Ellis, were his interesting choice in writing and the usage of quotes. Ellis’ uses, the figurative language, flashbacks all throughout the story. One of my favorite most helpful flashback used was during the explanation of “The Duel.” In order to describe what happened, Ellis needed to explain the end of “The Duel” to allow the readers understand what happened. Ellis writes, “For our story to proceed along the indisputable lines established at the start, we must skip over the most dramatic moment, then return to it later.” Due to Ellis’ style he allowed the readers to understand the story of Alexander Hamilton and Aaron Burr. Another style used that I loved was how many quotes that Ellis used.
Escher’s early works are an odd mix of cubism and traditional woodcut. From these beginnings, one could already note Escher’s fondness for repetition and clean shapes. While simple and exploratory, these works were the signs of a nascent art career. Beginning in the mid-1930s, Escher’s work turned very pointedly to the style we associate with him today. Some of his most iconic works were completed in this period and his fascination with spherical distortion, recursion, and optical illusions took full force.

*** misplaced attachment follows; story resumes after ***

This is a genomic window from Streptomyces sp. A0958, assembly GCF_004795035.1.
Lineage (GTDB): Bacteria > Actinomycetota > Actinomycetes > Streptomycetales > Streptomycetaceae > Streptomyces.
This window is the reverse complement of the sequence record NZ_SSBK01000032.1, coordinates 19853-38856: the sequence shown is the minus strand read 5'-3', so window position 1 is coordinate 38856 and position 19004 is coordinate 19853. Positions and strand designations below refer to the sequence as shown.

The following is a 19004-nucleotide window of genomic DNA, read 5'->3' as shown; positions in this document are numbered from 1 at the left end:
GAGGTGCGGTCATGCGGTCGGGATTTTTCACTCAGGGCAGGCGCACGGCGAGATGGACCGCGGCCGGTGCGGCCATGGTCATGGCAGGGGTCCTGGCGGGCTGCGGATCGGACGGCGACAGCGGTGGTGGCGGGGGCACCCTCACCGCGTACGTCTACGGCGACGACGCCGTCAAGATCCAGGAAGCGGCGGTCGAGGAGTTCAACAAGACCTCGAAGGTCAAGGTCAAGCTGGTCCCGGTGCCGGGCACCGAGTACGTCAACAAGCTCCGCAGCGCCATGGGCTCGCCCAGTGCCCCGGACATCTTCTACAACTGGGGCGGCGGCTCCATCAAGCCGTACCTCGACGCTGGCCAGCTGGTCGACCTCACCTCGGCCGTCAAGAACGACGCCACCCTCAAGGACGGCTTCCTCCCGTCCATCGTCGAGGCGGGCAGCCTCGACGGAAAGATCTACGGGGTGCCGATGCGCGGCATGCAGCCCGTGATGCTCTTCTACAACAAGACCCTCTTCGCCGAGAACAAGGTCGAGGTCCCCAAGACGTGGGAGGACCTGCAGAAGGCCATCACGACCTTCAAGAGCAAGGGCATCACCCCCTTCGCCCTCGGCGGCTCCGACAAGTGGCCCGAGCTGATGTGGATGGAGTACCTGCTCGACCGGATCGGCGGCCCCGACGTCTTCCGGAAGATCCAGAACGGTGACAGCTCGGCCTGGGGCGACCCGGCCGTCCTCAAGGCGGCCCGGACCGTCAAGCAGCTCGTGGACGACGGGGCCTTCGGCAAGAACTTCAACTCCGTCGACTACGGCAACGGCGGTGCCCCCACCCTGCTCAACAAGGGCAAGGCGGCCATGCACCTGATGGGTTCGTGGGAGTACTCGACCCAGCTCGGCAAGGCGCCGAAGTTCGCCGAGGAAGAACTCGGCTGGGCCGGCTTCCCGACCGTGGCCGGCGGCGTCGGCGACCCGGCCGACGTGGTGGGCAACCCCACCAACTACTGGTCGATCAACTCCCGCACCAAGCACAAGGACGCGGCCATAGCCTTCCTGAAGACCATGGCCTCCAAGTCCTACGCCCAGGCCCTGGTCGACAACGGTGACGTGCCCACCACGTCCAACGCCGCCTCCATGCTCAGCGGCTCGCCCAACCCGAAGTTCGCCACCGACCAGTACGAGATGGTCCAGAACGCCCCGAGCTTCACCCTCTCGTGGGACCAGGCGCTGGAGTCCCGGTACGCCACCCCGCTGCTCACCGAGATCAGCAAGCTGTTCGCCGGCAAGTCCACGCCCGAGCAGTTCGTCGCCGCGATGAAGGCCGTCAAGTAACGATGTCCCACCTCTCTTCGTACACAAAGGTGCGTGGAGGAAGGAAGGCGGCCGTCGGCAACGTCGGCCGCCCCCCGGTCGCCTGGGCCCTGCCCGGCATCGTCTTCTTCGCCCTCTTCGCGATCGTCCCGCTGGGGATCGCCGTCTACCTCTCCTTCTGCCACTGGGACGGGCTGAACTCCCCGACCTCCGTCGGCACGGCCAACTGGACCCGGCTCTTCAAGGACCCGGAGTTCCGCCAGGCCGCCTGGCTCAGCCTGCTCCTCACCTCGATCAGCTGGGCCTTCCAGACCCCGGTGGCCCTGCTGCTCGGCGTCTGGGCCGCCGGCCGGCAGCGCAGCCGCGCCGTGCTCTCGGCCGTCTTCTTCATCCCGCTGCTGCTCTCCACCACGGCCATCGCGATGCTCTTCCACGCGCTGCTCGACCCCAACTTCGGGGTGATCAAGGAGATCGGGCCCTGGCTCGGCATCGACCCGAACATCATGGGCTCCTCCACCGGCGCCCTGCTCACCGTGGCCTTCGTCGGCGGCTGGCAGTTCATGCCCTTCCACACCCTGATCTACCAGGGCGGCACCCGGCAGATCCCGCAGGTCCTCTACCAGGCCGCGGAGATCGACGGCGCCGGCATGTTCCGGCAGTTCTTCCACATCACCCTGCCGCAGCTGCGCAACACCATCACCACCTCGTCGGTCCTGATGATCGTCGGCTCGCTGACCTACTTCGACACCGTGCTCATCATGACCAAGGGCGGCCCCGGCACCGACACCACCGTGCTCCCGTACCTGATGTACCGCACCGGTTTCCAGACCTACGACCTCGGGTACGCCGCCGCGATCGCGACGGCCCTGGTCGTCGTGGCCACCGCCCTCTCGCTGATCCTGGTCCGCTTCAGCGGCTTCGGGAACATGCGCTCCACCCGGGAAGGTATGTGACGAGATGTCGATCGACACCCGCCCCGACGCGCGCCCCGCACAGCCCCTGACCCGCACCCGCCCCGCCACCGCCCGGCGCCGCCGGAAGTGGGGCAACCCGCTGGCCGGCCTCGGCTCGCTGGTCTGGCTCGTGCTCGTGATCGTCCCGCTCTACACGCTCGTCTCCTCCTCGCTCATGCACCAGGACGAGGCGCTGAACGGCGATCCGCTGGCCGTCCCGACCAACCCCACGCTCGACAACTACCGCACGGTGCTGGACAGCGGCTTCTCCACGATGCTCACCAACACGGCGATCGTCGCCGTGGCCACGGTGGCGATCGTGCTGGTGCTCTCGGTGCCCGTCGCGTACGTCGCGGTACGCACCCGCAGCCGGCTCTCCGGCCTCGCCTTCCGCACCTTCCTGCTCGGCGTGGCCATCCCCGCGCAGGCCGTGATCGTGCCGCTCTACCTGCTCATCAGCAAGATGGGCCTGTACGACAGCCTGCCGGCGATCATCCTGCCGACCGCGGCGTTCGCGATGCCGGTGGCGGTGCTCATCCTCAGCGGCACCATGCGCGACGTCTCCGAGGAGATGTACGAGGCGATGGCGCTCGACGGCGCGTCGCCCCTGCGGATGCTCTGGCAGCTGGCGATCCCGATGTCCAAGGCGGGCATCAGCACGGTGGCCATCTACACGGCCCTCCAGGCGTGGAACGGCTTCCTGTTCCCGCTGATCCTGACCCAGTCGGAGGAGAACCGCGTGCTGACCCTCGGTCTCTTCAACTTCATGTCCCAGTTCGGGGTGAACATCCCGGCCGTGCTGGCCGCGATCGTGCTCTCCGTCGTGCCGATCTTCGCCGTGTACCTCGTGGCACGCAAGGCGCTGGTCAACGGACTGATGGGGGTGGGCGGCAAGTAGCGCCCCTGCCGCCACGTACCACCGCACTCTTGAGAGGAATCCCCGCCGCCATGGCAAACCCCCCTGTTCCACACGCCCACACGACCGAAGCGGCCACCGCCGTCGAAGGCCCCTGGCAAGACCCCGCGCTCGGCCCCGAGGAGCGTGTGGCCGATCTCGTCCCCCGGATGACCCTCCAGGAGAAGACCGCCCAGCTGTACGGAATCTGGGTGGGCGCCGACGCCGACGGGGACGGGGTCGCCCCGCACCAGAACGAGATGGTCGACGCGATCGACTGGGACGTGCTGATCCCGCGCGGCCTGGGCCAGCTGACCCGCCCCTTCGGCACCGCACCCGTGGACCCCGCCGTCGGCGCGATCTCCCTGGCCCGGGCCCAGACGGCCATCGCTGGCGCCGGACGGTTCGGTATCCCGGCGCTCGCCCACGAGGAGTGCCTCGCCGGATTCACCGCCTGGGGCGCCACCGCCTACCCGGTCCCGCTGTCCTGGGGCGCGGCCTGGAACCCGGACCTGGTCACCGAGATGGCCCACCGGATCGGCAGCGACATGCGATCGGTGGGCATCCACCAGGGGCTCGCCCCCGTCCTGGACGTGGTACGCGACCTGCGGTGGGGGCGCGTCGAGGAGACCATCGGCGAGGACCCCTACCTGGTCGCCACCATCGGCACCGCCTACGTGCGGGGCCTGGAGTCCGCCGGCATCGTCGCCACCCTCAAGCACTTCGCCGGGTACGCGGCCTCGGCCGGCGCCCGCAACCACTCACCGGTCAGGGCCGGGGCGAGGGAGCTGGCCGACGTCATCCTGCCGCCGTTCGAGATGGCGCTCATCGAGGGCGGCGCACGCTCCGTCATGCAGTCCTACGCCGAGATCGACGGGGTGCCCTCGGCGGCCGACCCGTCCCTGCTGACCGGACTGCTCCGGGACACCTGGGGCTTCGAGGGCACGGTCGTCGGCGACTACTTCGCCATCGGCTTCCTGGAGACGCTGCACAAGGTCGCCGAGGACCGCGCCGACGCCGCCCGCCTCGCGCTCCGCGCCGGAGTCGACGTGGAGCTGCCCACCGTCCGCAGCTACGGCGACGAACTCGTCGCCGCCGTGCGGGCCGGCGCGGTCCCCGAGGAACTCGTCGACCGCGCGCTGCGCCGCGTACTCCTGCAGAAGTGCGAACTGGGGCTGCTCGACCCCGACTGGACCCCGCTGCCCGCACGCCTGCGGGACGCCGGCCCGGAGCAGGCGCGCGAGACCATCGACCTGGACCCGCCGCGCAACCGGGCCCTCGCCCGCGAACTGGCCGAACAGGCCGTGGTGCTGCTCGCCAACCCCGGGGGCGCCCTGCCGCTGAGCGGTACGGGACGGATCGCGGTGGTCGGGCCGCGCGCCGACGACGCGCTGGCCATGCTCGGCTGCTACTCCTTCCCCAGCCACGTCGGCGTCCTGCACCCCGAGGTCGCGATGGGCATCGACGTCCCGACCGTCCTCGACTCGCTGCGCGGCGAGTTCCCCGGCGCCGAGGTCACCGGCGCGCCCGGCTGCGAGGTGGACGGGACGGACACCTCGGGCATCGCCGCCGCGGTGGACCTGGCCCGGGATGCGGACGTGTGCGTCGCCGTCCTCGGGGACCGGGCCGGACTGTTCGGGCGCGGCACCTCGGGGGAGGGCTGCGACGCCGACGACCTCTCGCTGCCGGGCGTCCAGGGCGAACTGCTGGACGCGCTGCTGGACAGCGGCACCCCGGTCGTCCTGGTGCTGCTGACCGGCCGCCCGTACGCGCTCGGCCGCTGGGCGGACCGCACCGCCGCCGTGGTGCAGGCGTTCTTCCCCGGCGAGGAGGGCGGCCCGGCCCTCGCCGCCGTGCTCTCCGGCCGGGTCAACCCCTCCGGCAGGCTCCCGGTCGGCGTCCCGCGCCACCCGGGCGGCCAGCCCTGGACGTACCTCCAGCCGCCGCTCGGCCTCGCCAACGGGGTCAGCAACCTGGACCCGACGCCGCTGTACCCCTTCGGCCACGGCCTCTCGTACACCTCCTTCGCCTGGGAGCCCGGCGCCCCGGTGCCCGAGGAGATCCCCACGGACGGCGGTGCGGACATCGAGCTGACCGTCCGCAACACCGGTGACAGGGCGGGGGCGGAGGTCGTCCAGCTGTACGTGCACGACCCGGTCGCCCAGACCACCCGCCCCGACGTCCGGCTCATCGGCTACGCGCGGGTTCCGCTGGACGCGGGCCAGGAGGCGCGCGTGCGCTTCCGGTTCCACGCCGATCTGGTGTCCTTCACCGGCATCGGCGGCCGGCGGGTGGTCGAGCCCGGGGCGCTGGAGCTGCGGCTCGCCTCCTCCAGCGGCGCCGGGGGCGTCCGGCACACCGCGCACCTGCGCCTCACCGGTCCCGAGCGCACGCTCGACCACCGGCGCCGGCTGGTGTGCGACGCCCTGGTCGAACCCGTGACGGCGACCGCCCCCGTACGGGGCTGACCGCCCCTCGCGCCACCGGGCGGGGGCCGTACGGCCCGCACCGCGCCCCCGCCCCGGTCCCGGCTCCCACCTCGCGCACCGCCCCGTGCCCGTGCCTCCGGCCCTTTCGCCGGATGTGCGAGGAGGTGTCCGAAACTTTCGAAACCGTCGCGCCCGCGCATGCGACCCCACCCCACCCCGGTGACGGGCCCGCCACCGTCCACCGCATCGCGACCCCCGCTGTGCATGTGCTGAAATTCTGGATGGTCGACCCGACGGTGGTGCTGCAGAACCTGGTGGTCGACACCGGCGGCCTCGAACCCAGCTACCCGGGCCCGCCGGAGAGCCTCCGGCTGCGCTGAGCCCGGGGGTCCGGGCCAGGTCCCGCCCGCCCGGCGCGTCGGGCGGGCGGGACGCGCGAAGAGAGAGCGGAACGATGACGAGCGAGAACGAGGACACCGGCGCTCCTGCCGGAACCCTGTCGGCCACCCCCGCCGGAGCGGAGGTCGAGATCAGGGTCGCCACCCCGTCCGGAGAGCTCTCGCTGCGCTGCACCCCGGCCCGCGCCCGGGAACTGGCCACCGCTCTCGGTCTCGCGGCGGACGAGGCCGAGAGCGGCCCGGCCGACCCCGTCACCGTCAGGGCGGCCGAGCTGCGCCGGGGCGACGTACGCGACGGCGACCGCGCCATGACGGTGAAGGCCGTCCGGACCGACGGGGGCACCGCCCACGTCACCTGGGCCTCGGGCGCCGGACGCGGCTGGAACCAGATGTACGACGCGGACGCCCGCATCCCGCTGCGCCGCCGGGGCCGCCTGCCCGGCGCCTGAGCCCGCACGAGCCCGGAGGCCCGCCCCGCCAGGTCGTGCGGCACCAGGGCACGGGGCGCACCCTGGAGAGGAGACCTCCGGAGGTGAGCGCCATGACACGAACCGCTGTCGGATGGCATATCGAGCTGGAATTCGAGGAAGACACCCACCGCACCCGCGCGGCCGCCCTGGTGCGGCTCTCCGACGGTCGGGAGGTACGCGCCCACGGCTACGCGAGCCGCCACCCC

Fitzgerlald comments on the jaded old-wealth society of the Eastern United States and the corruption of the American Dream. Hemingway comments on the effects of World War I on the "lost generation" and the hope for the future in the next generation. By adding biographical features into their novels both Fitzgerald and Hemingway are able to give their novels that extra depth because the plot of the novels are more realistic and accurately reflect the society of the times. The story in Fitzgerald's book contains basic ideas from his life, not nessesarily actual events. Several characters have biographical characterization and the novel reflects his own experiences.